Just before Valleyview, the roads started getting sloppy, and everyone who passed us sprayed dirty road guck on our windshield. We tried to use the windshield washer, but nothing came out, and the wipers just smeared it more. This was in the middle of the First Nations reservation which is the only holdout of non-divided highway on the entire stretch of Highway 43 between Edmonton and Beaverlodge. Nicole declared that she couldn't see well enough to drive any more, so we pulled over onto the snow-covered shoulder and put the hood up. I dug out the windshield washer fluid from the back of the trunk behind the suitcases and bags of presents and books, with less effort than I had expected. The washer fluid tank turned out to be missing its cap, but once Nicole confirmed its location from the owner's manual, I refilled it. Still didn't work. With cars zooming by at what felt like insanely ludicrous speeds a few feet from the driver's side door (where the tank opening happened to be), we elected to wait until Valleyview to check it out. We washed the windshield by the simple expedient of having me splash some washer fluid direct from the jug (probably quite wastefully), and managed to make it to Valleyview. For some reason, Valleyview is short of decent restaurants, at least ones near the highway; this time we elected to stop at the diner next to the Esso gas station near the south side of town, in case we needed to get the whole wiper system fixed at a garage and stay at a hotel in Valleyview overnight while they did. Once we got the car parked with the hood up, and Nicole tried to wash the windows again, I saw the problem: there was a leak in the hose, which sprayed the fluid under the hood instead of letting any get to the actual wipers. We ate at the diner (I had a cheese donair, with no tomato, which was not at all bad), and then I found some duct tape at the gas station store next door. Simon assisted me while I tried to tape up the leak; it sort of worked, but that, and another leak which had also been duct taped previously (possibly even by me), still leaked a little bit. Didn't matter; enough came out of the wipers that we could actually clean the windows, and we promised ourselves that sometime in the next week or two we would definitely take the car in and get that little hose completely replaced.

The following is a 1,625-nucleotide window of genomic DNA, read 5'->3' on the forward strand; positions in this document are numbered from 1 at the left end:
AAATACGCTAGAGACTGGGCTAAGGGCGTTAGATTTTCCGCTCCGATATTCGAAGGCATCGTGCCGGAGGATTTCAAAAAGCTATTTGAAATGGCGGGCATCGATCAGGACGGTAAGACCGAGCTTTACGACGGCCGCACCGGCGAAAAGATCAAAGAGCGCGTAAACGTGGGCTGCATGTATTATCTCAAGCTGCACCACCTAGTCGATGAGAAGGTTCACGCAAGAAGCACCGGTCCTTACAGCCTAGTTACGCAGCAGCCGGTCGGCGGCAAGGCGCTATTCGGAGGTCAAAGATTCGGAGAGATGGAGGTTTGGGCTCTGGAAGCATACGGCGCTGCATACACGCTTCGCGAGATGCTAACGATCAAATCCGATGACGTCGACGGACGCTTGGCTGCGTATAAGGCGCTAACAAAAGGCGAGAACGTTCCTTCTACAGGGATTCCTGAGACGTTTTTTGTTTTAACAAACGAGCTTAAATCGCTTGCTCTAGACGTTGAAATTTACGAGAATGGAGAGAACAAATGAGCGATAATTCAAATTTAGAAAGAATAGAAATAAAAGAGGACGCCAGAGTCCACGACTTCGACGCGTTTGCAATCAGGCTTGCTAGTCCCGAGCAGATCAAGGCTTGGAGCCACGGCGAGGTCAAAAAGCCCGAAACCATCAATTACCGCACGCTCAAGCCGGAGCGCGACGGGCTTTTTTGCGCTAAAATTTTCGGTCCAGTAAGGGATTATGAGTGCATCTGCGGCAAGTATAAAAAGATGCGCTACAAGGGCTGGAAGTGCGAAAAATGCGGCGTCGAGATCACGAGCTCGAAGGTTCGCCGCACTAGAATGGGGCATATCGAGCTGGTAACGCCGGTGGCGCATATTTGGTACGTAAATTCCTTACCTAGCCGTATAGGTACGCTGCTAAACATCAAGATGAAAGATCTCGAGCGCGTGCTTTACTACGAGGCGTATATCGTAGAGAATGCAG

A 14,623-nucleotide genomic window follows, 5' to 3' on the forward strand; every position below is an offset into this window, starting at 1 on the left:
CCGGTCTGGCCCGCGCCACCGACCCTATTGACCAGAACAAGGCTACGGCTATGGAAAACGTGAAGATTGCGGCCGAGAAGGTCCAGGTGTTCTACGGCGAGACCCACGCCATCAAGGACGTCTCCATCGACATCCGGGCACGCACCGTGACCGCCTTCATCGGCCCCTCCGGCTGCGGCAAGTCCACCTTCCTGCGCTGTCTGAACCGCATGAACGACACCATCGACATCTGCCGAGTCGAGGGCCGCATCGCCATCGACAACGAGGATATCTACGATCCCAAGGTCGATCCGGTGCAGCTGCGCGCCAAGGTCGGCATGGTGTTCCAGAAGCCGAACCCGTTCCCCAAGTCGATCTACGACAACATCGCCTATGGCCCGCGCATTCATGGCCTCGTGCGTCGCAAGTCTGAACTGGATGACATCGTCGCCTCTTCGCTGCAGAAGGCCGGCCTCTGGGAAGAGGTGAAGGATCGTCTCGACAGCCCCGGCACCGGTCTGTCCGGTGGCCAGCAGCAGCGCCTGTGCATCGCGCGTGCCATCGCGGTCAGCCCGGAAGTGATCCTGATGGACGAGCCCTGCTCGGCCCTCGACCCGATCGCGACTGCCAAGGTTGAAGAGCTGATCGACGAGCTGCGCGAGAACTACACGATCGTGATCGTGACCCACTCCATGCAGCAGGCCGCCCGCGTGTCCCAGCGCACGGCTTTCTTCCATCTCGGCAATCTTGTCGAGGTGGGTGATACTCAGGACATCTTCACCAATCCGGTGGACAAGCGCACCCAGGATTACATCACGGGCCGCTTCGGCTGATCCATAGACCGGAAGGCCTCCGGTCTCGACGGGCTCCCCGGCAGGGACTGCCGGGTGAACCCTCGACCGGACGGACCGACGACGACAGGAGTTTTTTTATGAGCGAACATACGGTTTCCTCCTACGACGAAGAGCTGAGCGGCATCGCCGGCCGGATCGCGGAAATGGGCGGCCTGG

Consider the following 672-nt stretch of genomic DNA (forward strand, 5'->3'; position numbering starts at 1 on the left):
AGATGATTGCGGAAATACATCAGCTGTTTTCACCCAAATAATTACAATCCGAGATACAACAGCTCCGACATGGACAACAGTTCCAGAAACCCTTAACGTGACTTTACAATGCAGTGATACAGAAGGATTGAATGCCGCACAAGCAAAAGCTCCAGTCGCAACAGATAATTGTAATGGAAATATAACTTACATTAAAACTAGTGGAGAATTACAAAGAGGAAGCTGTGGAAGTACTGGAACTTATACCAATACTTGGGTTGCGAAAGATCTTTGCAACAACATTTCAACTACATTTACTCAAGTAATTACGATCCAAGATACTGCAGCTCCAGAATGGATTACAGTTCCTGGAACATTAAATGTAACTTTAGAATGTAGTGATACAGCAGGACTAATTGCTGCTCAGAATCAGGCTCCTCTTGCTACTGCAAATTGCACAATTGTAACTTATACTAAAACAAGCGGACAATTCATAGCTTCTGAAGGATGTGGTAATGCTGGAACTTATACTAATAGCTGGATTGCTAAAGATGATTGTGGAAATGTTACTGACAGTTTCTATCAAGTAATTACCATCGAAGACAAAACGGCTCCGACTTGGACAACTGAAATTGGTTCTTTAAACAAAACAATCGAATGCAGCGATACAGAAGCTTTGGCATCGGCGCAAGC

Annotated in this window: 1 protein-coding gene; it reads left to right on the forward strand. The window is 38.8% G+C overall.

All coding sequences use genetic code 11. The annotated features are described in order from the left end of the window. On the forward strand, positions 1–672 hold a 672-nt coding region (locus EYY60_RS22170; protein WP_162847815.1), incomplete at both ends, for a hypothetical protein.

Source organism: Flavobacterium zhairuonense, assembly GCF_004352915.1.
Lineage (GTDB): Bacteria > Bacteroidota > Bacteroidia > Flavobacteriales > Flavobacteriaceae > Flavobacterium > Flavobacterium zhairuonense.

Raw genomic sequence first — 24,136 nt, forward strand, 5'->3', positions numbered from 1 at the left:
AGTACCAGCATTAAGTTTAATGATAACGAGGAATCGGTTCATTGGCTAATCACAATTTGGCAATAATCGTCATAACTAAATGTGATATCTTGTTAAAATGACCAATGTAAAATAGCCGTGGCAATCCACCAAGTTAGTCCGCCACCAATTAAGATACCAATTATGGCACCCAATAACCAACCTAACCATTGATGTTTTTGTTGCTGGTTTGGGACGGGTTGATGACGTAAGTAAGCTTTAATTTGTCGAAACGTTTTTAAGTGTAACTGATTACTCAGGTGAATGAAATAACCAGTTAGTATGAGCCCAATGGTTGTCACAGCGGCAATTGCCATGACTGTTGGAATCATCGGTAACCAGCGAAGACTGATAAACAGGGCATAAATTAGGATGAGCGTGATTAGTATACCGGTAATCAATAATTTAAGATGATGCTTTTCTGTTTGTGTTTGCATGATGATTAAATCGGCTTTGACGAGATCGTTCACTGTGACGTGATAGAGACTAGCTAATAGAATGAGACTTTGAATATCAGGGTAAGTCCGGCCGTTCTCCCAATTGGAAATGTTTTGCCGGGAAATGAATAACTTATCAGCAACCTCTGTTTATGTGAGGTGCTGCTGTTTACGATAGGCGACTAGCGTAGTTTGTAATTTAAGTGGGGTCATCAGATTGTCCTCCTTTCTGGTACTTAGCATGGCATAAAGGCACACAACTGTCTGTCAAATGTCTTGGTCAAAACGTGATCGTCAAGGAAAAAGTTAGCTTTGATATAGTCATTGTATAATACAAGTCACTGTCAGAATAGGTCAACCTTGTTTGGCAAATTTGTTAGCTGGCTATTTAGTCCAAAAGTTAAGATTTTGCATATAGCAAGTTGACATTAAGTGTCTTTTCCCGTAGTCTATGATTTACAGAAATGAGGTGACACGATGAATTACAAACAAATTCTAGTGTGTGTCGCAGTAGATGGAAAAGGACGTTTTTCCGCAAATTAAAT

Got the whole week off, which is nice. Will try to fit in "Voyage of the Dawn Treader" with Nicole and Simon, a blood donor appointment, and maybe one or two other things. We'll also try to find a couple of movies on Telus TV that we missed in theatres to watch on New Year's Eve. 2010 was not as unkind to us as to some other people we know, but we're hoping 2011 will be better nonetheless.
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I can't remember if I do this every year, but I am beginning to ask myself what the point is of writing on my NaNoWriMo novel.

Tonight, this is coming to a head because I decided I would go to a "splinter group" write-in being organized at the Sherwood Park library. I find myself more productive at write-ins, or, more to the point, they allow me to do my writing quota and be done before 9:00, so I can spend the rest of the evening not writing without feeling guilty. So I set off with my GPS, because I've never been to this particular library before, and it leads me to...a big mall. Okay, lots of libraries live in or next to malls. So I drive around. And I drive around. And I park and wander around inside. And I drive around some more. And finally I drive off, never having been able to figure out where the fucking library is. And being unwilling to look foolish by trying the door of the wrong building, it must be admitted.

Let's also mention that it's winter driving conditions. Probably close to the freezing point, which is amazing considering how far below the freezing point it was for the last three days, so there's probably not much ice on the roads, but far too much of it is shiny with melt for me to be comfortable, because ice looks much the same. And let's also mention that my GPS is leading me on odd roads--on the way there, because it's still set to "shortest distance" mode rather than "shortest time", because I got tired of trying to get me to take the highway last weekend, and on the way back, who the fuck knows. I just love driving on unfamiliar two-lane roads with no streetlights with lots of traffic after dark. I mean, seriously, Sherwood Park? Are you so dedicated to being the largest rural village in Alberta that you can't put up a few more streetlights or something?